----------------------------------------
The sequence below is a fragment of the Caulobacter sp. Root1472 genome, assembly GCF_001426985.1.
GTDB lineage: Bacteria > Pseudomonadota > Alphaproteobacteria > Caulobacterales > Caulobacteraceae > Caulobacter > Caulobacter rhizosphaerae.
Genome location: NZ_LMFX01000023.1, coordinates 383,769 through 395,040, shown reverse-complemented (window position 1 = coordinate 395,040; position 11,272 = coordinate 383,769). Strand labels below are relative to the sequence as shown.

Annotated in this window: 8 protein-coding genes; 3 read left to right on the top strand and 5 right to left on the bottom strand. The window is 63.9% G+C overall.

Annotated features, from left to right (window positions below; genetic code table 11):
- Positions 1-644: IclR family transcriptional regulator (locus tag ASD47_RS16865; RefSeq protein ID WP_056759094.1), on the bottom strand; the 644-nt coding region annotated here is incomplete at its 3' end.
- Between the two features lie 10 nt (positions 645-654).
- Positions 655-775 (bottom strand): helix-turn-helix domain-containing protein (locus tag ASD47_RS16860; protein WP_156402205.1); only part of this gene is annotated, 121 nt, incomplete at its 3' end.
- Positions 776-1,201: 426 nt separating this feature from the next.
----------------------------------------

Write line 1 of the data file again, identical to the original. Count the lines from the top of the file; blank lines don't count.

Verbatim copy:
The sequence below is a fragment of the Caulobacter sp. Root1472 genome, assembly GCF_001426985.1.